Magnetars have also emerged as prime candidates for causing Fast Radio Bursts, or FRBs, those enigmatic millisecond-long pulses of radio waves that carry as much energy as our sun releases in a year! Up until recently, astronomers thought all FRBs were extragalactic in nature, but in April 2020, they detected an FRB coming from inside our own Milky Way galaxy. Astronomers pinned its location down to a known magnetar, SGR 1935+2154.
In May 2021, NASA reported that the Hubble Space Telescope had identified four FRBs in the spiral arms of distant galaxies. These are thought to have originated from magnetars. This was an important step forward, as up until recently the exact location of FRBs proved very difficult to pin down, mostly due to their short duration of just a thousandth of a second. Furthermore, most FRBs do not repeat, making their location on the sky and distance difficult to identify.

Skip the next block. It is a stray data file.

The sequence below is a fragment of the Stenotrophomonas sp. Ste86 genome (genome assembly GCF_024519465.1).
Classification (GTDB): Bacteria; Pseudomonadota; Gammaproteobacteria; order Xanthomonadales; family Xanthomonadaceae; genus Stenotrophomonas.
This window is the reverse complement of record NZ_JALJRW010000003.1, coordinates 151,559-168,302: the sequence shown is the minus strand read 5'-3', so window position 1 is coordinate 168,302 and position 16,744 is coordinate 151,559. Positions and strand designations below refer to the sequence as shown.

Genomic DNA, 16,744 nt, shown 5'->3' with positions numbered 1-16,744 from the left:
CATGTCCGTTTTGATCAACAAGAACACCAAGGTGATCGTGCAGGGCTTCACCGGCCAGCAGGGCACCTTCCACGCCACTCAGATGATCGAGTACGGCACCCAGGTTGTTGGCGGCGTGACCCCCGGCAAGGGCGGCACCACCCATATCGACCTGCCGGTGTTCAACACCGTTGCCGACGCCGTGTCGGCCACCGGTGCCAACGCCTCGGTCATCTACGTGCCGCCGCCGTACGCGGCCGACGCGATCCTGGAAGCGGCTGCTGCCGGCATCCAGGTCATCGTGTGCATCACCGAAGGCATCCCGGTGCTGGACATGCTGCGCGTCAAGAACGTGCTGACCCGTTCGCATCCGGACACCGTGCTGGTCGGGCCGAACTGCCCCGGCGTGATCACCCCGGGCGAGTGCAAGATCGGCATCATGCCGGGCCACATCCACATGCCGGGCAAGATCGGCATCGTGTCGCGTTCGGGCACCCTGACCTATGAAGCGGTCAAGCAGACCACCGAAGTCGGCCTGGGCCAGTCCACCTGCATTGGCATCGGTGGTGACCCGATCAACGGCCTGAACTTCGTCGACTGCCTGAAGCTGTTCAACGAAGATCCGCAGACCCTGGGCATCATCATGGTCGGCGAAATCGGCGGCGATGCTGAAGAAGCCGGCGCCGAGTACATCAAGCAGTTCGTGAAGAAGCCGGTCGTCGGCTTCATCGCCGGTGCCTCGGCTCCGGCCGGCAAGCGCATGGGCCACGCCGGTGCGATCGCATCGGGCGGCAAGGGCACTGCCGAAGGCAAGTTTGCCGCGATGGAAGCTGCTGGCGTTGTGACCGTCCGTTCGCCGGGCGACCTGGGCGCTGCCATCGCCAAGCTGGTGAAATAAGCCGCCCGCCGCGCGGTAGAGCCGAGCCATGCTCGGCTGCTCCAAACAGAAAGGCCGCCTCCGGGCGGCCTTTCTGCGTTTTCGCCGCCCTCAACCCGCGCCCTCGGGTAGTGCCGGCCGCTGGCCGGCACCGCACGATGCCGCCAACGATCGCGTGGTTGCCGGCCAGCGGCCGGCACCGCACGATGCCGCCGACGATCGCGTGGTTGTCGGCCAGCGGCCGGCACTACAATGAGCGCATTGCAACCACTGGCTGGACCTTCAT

How and why a magnetar might generate an FRB is not yet known.
Magnetars are strange denizens of the cosmic zoo, generating almost incomprehensible amounts of energy that can be detected across the universe. Just what creates their humongous magnetic fields and their immense bursts of energy across the electromagnetic spectrum is not yet known, but is an area of much active research. It seems the universe still has much to show us in the way of the unexpected and the bizarre.
Bottom line: Magnetars are a special kind of neutron star, harboring intensely strong magnetic fields. Read more about them here!